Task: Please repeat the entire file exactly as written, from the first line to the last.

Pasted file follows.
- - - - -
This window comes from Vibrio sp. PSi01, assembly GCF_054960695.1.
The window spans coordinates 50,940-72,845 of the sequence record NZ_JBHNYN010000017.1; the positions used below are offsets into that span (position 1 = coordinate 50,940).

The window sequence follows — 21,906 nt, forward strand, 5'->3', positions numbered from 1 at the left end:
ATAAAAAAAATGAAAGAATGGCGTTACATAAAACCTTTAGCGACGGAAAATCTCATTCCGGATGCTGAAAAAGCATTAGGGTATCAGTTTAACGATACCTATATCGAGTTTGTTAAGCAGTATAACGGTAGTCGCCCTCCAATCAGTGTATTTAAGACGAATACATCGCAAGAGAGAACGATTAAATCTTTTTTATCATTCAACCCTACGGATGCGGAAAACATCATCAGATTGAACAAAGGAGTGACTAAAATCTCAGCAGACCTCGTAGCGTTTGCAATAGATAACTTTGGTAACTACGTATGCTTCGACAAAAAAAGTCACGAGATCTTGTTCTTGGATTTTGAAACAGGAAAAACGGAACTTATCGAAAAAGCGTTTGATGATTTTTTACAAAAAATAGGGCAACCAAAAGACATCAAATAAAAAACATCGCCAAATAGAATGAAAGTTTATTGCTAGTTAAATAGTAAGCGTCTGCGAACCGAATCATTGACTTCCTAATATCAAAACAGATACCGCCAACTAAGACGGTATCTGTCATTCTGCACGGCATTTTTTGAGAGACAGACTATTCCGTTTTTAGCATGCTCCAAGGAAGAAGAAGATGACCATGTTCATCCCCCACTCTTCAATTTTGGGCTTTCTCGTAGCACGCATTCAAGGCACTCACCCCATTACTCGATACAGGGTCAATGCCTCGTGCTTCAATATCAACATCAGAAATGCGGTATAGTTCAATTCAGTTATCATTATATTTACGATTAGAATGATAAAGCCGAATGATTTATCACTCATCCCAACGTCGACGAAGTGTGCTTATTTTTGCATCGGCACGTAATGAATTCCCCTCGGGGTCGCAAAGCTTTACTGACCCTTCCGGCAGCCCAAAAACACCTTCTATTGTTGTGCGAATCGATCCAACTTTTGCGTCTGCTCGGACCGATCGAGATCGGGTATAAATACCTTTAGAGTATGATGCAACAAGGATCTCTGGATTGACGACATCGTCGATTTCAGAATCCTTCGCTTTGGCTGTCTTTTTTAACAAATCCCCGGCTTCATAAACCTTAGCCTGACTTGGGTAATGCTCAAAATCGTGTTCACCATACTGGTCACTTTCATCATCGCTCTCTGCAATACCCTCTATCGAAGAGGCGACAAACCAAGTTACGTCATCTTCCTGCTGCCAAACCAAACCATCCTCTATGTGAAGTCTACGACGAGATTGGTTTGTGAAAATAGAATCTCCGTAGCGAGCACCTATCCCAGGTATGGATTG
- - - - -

This window comes from Vibrio sp. PSi01, assembly GCF_054960695.1.
The window spans coordinates 50,940-72,845 of the sequence record NZ_JBHNYN010000017.1; the positions used below are offsets into that span (position 1 = coordinate 50,940).

The window sequence follows — 21,906 nt, forward strand, 5'->3', positions numbered from 1 at the left end:
ATAAAAAAAATGAAAGAATGGCGTTACATAAAACCTTTAGCGACGGAAAATCTCATTCCGGATGCTGAAAAAGCATTAGGGTATCAGTTTAACGATACCTATATCGAGTTTGTTAAGCAGTATAACGGTAGTCGCCCTCCAATCAGTGTATTTAAGACGAATACATCGCAAGAGAGAACGATTAAATCTTTTTTATCATTCAACCCTACGGATGCGGAAAACATCATCAGATTGAACAAAGGAGTGACTAAAATCTCAGCAGACCTCGTAGCGTTTGCAATAGATAACTTTGGTAACTACGTATGCTTCGACAAAAAAAGTCACGAGATCTTGTTCTTGGATTTTGAAACAGGAAAAACGGAACTTATCGAAAAAGCGTTTGATGATTTTTTACAAAAAATAGGGCAACCAAAAGACATCAAATAAAAAACATCGCCAAATAGAATGAAAGTTTATTGCTAGTTAAATAGTAAGCGTCTGCGAACCGAATCATTGACTTCCTAATATCAAAACAGATACCGCCAACTAAGACGGTATCTGTCATTCTGCACGGCATTTTTTGAGAGACAGACTATTCCGTTTTTAGCATGCTCCAAGGAAGAAGAAGATGACCATGTTCATCCCCCACTCTTCAATTTTGGGCTTTCTCGTAGCACGCATTCAAGGCACTCACCCCATTACTCGATACAGGGTCAATGCCTCGTGCTTCAATATCAACATCAGAAATGCGGTATAGTTCAATTCAGTTATCATTATATTTACGATTAGAATGATAAAGCCGAATGATTTATCACTCATCCCAACGTCGACGAAGTGTGCTTATTTTTGCATCGGCACGTAATGAATTCCCCTCGGGGTCGCAAAGCTTTACTGACCCTTCCGGCAGCCCAAAAACACCTTCTATTGTTGTGCGAATCGATCCAACTTTTGCGTCTGCTCGGACCGATCGAGATCGGGTATAAATACCTTTAGAGTATGATGCAACAAGGATCTCTGGATTGACGACATCGTCGATTTCAGAATCCTTCGCTTTGGCTGTCTTTTTTAACAAATCCCCGGCTTCATAAACCTTAGCCTGACTTGGGTAATGCTCAAAATCGTGTTCACCATACTGGTCACTTTCATCATCGCTCTCTGCAATACCCTCTATCGAAGAGGCGACAAACCAAGTTACGTCATCTTCCTGCTGCCAAACCAAACCATCCTCTATGTGAAGTCTACGACGAGATTGGTTTGTGAAAATAGAATCTCCGTAGCGAGCACCTATCCCAGGTATGGATTG